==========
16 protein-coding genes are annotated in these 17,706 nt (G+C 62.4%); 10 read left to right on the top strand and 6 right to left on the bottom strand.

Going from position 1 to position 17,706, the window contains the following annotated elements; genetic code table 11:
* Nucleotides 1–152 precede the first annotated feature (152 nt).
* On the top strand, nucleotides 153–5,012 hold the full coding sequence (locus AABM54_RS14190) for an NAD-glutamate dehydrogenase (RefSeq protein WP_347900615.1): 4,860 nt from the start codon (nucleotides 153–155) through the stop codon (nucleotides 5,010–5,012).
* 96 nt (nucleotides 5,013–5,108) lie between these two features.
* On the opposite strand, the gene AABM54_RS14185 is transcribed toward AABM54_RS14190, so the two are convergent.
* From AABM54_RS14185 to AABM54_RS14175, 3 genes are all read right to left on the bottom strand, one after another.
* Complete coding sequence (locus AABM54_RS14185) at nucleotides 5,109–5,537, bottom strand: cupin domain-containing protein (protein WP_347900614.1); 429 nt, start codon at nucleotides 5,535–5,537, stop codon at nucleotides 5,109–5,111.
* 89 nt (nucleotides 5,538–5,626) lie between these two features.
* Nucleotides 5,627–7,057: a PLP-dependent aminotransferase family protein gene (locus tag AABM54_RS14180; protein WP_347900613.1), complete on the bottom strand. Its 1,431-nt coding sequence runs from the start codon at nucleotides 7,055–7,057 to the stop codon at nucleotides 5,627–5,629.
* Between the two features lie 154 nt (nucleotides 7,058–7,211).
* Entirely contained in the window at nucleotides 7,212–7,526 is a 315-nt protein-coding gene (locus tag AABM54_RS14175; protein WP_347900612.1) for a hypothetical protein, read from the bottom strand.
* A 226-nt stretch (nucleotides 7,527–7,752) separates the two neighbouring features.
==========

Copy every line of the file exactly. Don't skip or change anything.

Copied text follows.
16 protein-coding genes are annotated in these 17,706 nt (G+C 62.4%); 10 read left to right on the top strand and 6 right to left on the bottom strand.

Going from position 1 to position 17,706, the window contains the following annotated elements; genetic code table 11:
* Nucleotides 1–152 precede the first annotated feature (152 nt).
* On the top strand, nucleotides 153–5,012 hold the full coding sequence (locus AABM54_RS14190) for an NAD-glutamate dehydrogenase (RefSeq protein WP_347900615.1): 4,860 nt from the start codon (nucleotides 153–155) through the stop codon (nucleotides 5,010–5,012).
* 96 nt (nucleotides 5,013–5,108) lie between these two features.
* On the opposite strand, the gene AABM54_RS14185 is transcribed toward AABM54_RS14190, so the two are convergent.
* From AABM54_RS14185 to AABM54_RS14175, 3 genes are all read right to left on the bottom strand, one after another.
* Complete coding sequence (locus AABM54_RS14185) at nucleotides 5,109–5,537, bottom strand: cupin domain-containing protein (protein WP_347900614.1); 429 nt, start codon at nucleotides 5,535–5,537, stop codon at nucleotides 5,109–5,111.
* 89 nt (nucleotides 5,538–5,626) lie between these two features.
* Nucleotides 5,627–7,057: a PLP-dependent aminotransferase family protein gene (locus tag AABM54_RS14180; protein WP_347900613.1), complete on the bottom strand. Its 1,431-nt coding sequence runs from the start codon at nucleotides 7,055–7,057 to the stop codon at nucleotides 5,627–5,629.
* Between the two features lie 154 nt (nucleotides 7,058–7,211).
* Entirely contained in the window at nucleotides 7,212–7,526 is a 315-nt protein-coding gene (locus tag AABM54_RS14175; protein WP_347900612.1) for a hypothetical protein, read from the bottom strand.
* A 226-nt stretch (nucleotides 7,527–7,752) separates the two neighbouring features.